I am a feminist storyteller and a seeker of Equality, which means my mission is telling stories that change public discourse.
I’ve written before about the books that shaped me, as a writer and a feminist. One I always come back to is Simone de Beauvoir’s novel, All Men Are Mortal. An actress falls for an immortal man, hoping he will make her memory immortal. A story, a history, a love affair. By the end of the book, the stories she hears from her Historian Lover, make her join the struggle for Justice and she becomes heroic. Second Sex, a seminal text on women’s inequality, is packed with truths that most of us are painfully aware of already was still explosive. But for me, it is De Beauvoir’s fiction that shaped my perspective.
The immense power of stories to shape public opinion has been made obvious as of late by the attacks on our speech and our right to speak our truths—think book banning and “Don’t Say Gay” bills.
Anne Frank’s diary rocked my boat and my mind. She has an ultimate belief that people are really good at heart. After six years of dripping ugliness coming off Trump and his Flying Monkeys, I am less sure than she is. But her story moved thousands of people. She had hope. Is it any surprise those who wish to deny the Holocaust, and avoid conversations about the ways hate and fascism can destroy nations, want to make it verboten?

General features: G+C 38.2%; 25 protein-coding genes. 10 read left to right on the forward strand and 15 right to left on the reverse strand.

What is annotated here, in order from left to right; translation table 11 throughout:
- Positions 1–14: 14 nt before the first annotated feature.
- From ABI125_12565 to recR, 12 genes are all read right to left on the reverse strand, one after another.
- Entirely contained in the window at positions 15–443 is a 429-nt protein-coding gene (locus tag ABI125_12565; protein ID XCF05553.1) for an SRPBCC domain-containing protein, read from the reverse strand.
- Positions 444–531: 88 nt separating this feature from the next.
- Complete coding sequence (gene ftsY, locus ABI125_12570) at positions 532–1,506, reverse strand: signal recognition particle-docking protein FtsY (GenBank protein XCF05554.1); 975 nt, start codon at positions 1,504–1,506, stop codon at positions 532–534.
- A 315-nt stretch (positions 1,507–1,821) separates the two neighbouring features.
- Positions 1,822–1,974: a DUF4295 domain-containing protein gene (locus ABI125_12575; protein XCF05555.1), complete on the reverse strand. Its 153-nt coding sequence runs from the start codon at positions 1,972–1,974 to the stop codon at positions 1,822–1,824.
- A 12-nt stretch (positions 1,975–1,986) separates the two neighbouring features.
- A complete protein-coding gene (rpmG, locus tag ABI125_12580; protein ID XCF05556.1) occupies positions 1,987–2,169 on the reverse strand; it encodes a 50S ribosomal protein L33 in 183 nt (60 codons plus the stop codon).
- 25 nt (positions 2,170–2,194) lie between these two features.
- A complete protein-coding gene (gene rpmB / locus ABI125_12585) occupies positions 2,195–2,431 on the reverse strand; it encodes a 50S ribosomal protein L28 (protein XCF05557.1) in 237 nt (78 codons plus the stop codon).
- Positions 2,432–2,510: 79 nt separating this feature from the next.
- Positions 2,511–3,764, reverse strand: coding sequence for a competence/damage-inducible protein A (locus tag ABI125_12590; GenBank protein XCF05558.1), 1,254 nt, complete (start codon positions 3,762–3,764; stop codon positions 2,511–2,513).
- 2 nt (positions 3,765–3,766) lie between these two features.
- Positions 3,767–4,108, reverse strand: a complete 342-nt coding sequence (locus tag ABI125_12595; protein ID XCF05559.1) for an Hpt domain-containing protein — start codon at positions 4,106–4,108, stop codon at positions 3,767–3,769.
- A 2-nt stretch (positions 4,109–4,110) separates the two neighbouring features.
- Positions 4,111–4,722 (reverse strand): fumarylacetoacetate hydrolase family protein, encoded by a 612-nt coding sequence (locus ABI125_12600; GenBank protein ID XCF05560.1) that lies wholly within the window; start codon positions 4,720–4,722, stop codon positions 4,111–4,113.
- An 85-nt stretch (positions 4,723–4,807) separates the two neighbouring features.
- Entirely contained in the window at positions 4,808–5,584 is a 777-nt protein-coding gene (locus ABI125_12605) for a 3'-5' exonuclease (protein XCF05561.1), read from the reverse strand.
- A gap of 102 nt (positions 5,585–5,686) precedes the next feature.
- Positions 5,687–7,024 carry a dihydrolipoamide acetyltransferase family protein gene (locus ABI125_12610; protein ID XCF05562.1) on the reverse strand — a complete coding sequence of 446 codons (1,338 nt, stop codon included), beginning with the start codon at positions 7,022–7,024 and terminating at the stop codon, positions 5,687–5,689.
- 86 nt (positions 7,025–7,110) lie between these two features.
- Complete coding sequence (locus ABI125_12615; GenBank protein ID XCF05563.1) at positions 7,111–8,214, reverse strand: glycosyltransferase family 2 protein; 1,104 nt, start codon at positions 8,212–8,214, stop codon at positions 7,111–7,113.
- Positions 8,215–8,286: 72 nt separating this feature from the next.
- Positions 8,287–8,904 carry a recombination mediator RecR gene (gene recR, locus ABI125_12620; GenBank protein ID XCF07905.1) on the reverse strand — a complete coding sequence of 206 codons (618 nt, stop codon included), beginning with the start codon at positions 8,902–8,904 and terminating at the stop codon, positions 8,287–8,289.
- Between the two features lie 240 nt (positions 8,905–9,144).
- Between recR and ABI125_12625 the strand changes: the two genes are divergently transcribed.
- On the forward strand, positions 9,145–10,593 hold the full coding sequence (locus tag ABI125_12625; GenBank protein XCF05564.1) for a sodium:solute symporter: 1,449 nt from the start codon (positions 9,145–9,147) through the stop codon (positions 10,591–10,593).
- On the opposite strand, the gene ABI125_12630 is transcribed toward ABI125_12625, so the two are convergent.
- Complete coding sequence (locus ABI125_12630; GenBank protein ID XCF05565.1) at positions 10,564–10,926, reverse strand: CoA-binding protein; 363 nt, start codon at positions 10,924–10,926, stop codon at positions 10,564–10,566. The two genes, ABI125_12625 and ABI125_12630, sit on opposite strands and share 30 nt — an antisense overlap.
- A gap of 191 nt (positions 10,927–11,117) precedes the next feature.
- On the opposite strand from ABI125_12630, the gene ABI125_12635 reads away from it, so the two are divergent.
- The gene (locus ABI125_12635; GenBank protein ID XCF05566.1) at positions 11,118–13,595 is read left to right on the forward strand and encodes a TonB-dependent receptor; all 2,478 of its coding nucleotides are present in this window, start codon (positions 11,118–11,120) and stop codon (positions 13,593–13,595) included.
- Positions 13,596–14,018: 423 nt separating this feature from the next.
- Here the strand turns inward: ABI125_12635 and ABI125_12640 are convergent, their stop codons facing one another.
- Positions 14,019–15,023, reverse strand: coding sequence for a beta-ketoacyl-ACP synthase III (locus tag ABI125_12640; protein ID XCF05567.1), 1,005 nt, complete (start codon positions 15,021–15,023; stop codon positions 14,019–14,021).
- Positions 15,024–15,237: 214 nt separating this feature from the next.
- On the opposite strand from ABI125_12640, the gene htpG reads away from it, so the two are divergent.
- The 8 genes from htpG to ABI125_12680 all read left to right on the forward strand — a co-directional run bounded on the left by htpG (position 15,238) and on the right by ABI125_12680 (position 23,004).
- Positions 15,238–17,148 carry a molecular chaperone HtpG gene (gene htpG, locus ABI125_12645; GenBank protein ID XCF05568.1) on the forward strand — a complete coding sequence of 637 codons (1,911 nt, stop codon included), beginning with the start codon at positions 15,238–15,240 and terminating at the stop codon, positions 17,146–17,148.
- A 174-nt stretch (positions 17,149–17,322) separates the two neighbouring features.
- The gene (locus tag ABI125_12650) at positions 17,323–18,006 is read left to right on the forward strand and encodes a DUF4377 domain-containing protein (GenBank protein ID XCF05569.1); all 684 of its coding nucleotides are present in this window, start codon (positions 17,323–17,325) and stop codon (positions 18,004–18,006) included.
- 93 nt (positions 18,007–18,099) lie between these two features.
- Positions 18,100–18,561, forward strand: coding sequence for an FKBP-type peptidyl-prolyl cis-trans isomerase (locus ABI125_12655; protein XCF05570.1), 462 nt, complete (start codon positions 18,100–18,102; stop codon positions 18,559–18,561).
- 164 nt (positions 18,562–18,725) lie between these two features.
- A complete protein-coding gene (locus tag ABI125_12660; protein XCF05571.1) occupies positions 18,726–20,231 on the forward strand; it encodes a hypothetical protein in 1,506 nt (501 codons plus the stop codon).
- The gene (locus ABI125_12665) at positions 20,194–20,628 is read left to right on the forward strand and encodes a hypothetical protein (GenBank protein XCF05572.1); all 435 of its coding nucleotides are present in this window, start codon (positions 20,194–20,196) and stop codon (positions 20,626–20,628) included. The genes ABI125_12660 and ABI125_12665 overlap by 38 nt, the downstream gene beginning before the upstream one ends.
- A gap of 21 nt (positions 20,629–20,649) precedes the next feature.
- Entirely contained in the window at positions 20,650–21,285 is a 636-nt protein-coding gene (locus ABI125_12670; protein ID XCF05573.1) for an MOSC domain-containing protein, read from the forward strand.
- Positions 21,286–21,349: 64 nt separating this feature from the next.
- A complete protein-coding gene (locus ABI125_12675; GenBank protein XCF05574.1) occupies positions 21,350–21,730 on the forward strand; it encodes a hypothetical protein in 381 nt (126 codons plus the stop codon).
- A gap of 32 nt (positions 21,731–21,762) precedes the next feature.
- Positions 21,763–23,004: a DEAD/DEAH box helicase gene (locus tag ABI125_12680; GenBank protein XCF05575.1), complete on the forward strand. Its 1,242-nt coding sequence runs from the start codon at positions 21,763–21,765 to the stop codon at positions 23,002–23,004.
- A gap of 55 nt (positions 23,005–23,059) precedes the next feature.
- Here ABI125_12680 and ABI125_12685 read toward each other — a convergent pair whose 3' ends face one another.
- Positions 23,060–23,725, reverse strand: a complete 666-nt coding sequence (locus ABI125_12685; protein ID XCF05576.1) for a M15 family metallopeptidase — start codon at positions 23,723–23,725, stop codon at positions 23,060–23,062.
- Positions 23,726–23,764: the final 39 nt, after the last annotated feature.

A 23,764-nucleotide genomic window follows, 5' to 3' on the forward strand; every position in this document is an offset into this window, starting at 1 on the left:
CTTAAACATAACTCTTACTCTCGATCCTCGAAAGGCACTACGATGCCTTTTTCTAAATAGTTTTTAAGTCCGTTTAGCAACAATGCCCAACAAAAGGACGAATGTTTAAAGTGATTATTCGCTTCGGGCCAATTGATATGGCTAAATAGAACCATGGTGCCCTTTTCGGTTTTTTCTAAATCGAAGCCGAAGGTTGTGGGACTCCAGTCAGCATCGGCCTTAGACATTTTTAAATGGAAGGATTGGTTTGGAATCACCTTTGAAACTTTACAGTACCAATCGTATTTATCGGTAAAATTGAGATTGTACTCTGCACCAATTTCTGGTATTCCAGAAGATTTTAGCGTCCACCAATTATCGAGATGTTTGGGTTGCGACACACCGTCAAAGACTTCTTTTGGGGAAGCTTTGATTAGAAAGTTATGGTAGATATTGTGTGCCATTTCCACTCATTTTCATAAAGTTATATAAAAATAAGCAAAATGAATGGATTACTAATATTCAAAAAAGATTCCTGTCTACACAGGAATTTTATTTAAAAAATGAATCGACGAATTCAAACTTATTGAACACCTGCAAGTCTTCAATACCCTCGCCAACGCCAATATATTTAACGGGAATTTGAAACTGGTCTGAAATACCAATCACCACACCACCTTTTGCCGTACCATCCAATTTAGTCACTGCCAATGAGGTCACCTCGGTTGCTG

My novel, The Road Not Taken, gives a 50-year-old widow who has bumbled through life doing what is expected of her the chance to see new galaxies, to meet immortal mythological characters, and ultimately to define her opinion of the human race. I would call her (and I call myself) a Material Witness to life. Her voice gets heard and we all admire what she learns and how she changes through this story.
We cannot let our stories be erased. We cannot let our voices be silenced. In moments like these, we all need to become material witnesses. And we need to say, louder than ever, what we’ve seen—and what we envision for the future.
Happy Women’s Equality Day, everybody.